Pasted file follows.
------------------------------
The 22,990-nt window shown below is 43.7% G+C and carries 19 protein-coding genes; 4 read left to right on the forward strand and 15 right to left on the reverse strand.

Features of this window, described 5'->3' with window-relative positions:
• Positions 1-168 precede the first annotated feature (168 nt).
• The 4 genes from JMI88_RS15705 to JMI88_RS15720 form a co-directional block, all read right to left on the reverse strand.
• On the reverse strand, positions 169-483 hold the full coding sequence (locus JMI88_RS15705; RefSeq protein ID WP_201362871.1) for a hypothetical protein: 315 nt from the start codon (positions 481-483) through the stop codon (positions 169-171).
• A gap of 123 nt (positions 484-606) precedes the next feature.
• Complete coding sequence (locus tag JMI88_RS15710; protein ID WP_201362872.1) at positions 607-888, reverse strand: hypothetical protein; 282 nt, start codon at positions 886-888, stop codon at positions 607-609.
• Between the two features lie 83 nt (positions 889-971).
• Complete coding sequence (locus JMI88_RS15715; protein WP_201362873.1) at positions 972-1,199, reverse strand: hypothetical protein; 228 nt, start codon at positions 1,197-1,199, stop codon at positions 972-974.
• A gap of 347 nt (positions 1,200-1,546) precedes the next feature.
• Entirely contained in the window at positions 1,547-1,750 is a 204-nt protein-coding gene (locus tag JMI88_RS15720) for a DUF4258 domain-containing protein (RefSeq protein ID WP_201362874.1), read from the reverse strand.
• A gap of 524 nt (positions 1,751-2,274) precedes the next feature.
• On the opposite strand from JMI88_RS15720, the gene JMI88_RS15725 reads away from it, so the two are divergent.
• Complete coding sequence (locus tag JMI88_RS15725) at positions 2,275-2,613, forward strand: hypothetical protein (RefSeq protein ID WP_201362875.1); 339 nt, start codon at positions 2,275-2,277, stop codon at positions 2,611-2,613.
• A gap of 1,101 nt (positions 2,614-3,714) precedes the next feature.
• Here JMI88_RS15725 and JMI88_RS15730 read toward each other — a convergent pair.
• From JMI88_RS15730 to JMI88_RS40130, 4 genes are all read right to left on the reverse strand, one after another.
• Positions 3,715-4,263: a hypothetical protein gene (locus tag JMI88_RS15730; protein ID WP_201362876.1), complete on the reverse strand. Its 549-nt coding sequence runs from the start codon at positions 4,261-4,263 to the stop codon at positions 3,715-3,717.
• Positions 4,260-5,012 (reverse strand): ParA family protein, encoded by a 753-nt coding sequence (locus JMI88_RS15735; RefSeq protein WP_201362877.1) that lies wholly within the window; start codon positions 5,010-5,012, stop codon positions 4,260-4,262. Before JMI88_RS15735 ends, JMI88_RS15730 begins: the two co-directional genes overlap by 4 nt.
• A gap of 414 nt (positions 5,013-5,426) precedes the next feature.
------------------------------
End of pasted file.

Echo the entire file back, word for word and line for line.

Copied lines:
The 22,990-nt window shown below is 43.7% G+C and carries 19 protein-coding genes; 4 read left to right on the forward strand and 15 right to left on the reverse strand.

Features of this window, described 5'->3' with window-relative positions:
• Positions 1-168 precede the first annotated feature (168 nt).
• The 4 genes from JMI88_RS15705 to JMI88_RS15720 form a co-directional block, all read right to left on the reverse strand.
• On the reverse strand, positions 169-483 hold the full coding sequence (locus JMI88_RS15705; RefSeq protein ID WP_201362871.1) for a hypothetical protein: 315 nt from the start codon (positions 481-483) through the stop codon (positions 169-171).
• A gap of 123 nt (positions 484-606) precedes the next feature.
• Complete coding sequence (locus tag JMI88_RS15710; protein ID WP_201362872.1) at positions 607-888, reverse strand: hypothetical protein; 282 nt, start codon at positions 886-888, stop codon at positions 607-609.
• Between the two features lie 83 nt (positions 889-971).
• Complete coding sequence (locus JMI88_RS15715; protein WP_201362873.1) at positions 972-1,199, reverse strand: hypothetical protein; 228 nt, start codon at positions 1,197-1,199, stop codon at positions 972-974.
• A gap of 347 nt (positions 1,200-1,546) precedes the next feature.
• Entirely contained in the window at positions 1,547-1,750 is a 204-nt protein-coding gene (locus tag JMI88_RS15720) for a DUF4258 domain-containing protein (RefSeq protein ID WP_201362874.1), read from the reverse strand.
• A gap of 524 nt (positions 1,751-2,274) precedes the next feature.
• On the opposite strand from JMI88_RS15720, the gene JMI88_RS15725 reads away from it, so the two are divergent.
• Complete coding sequence (locus tag JMI88_RS15725) at positions 2,275-2,613, forward strand: hypothetical protein (RefSeq protein ID WP_201362875.1); 339 nt, start codon at positions 2,275-2,277, stop codon at positions 2,611-2,613.
• A gap of 1,101 nt (positions 2,614-3,714) precedes the next feature.
• Here JMI88_RS15725 and JMI88_RS15730 read toward each other — a convergent pair.
• From JMI88_RS15730 to JMI88_RS40130, 4 genes are all read right to left on the reverse strand, one after another.
• Positions 3,715-4,263: a hypothetical protein gene (locus tag JMI88_RS15730; protein ID WP_201362876.1), complete on the reverse strand. Its 549-nt coding sequence runs from the start codon at positions 4,261-4,263 to the stop codon at positions 3,715-3,717.
• Positions 4,260-5,012 (reverse strand): ParA family protein, encoded by a 753-nt coding sequence (locus JMI88_RS15735; RefSeq protein WP_201362877.1) that lies wholly within the window; start codon positions 5,010-5,012, stop codon positions 4,260-4,262. Before JMI88_RS15735 ends, JMI88_RS15730 begins: the two co-directional genes overlap by 4 nt.
• A gap of 414 nt (positions 5,013-5,426) precedes the next feature.